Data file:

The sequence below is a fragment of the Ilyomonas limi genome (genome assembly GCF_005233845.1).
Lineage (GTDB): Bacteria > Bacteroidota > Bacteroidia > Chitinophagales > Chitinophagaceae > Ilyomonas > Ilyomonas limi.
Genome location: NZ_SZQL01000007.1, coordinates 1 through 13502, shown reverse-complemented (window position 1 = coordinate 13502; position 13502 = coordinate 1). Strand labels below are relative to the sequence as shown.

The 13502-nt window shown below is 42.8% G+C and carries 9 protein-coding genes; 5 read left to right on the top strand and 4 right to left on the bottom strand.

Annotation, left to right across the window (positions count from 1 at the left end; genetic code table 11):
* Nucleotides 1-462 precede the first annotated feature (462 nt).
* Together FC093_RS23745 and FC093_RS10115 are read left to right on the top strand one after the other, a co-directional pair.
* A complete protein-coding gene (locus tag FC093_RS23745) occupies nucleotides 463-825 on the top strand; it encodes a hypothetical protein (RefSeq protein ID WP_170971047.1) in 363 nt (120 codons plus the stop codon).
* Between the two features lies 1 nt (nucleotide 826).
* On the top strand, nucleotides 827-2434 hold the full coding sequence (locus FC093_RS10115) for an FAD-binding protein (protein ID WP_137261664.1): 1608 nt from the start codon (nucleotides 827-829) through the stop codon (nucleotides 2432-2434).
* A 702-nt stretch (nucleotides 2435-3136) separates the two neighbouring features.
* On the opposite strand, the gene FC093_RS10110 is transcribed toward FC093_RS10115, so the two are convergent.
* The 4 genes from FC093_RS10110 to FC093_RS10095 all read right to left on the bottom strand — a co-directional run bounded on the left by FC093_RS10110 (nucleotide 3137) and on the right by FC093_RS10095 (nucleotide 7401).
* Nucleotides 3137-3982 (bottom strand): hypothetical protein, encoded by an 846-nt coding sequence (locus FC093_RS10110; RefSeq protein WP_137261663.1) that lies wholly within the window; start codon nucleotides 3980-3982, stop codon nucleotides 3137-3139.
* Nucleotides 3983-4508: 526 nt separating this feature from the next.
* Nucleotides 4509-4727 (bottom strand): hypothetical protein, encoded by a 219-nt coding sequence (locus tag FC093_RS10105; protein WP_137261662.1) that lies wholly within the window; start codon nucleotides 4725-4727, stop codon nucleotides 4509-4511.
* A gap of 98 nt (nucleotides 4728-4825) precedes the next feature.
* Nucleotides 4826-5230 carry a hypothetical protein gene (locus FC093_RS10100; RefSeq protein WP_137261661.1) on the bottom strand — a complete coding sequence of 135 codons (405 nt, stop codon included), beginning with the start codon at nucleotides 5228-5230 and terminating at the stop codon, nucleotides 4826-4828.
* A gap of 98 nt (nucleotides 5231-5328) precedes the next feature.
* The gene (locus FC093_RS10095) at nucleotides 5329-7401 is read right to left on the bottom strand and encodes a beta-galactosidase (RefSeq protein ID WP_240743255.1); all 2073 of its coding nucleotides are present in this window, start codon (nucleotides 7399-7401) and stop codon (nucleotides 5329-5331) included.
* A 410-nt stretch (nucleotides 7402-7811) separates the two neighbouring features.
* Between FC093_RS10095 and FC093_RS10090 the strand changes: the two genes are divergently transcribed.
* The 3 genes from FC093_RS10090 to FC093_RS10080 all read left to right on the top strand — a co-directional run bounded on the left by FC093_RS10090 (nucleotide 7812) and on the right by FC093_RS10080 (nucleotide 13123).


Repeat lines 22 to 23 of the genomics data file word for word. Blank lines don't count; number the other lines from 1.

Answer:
* Between FC093_RS10095 and FC093_RS10090 the strand changes: the two genes are divergently transcribed.
* The 3 genes from FC093_RS10090 to FC093_RS10080 all read left to right on the top strand — a co-directional run bounded on the left by FC093_RS10090 (nucleotide 7812) and on the right by FC093_RS10080 (nucleotide 13123).